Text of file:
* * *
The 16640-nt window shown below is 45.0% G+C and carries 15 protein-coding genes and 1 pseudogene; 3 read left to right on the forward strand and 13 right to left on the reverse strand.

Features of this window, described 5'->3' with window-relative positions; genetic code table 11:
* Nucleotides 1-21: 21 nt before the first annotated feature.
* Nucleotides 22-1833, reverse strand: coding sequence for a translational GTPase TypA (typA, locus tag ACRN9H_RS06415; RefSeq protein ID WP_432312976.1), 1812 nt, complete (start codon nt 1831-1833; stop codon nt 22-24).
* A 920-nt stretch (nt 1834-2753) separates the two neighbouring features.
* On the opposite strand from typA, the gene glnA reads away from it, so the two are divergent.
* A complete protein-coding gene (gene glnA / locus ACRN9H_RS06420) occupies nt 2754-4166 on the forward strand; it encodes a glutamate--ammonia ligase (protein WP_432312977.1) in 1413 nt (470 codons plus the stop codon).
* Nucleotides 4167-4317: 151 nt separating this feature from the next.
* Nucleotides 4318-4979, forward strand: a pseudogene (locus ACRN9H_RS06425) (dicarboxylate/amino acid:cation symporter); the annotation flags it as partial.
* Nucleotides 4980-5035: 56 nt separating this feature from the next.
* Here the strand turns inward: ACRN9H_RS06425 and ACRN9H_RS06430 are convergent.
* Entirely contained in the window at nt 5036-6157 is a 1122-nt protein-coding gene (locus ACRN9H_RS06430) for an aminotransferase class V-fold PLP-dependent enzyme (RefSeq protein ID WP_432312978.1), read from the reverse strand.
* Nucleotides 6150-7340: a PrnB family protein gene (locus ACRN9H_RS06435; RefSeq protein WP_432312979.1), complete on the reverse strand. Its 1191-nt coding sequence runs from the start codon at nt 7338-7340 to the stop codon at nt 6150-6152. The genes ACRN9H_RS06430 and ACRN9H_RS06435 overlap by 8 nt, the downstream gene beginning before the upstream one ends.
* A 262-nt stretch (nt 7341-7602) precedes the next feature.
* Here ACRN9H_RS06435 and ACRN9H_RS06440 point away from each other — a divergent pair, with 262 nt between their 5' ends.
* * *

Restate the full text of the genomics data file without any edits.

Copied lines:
The 16640-nt window shown below is 45.0% G+C and carries 15 protein-coding genes and 1 pseudogene; 3 read left to right on the forward strand and 13 right to left on the reverse strand.

Features of this window, described 5'->3' with window-relative positions; genetic code table 11:
* Nucleotides 1-21: 21 nt before the first annotated feature.
* Nucleotides 22-1833, reverse strand: coding sequence for a translational GTPase TypA (typA, locus tag ACRN9H_RS06415; RefSeq protein ID WP_432312976.1), 1812 nt, complete (start codon nt 1831-1833; stop codon nt 22-24).
* A 920-nt stretch (nt 1834-2753) separates the two neighbouring features.
* On the opposite strand from typA, the gene glnA reads away from it, so the two are divergent.
* A complete protein-coding gene (gene glnA / locus ACRN9H_RS06420) occupies nt 2754-4166 on the forward strand; it encodes a glutamate--ammonia ligase (protein WP_432312977.1) in 1413 nt (470 codons plus the stop codon).
* Nucleotides 4167-4317: 151 nt separating this feature from the next.
* Nucleotides 4318-4979, forward strand: a pseudogene (locus ACRN9H_RS06425) (dicarboxylate/amino acid:cation symporter); the annotation flags it as partial.
* Nucleotides 4980-5035: 56 nt separating this feature from the next.
* Here the strand turns inward: ACRN9H_RS06425 and ACRN9H_RS06430 are convergent.
* Entirely contained in the window at nt 5036-6157 is a 1122-nt protein-coding gene (locus ACRN9H_RS06430) for an aminotransferase class V-fold PLP-dependent enzyme (RefSeq protein ID WP_432312978.1), read from the reverse strand.
* Nucleotides 6150-7340: a PrnB family protein gene (locus ACRN9H_RS06435; RefSeq protein WP_432312979.1), complete on the reverse strand. Its 1191-nt coding sequence runs from the start codon at nt 7338-7340 to the stop codon at nt 6150-6152. The genes ACRN9H_RS06430 and ACRN9H_RS06435 overlap by 8 nt, the downstream gene beginning before the upstream one ends.
* A 262-nt stretch (nt 7341-7602) precedes the next feature.
* Here ACRN9H_RS06435 and ACRN9H_RS06440 point away from each other — a divergent pair, with 262 nt between their 5' ends.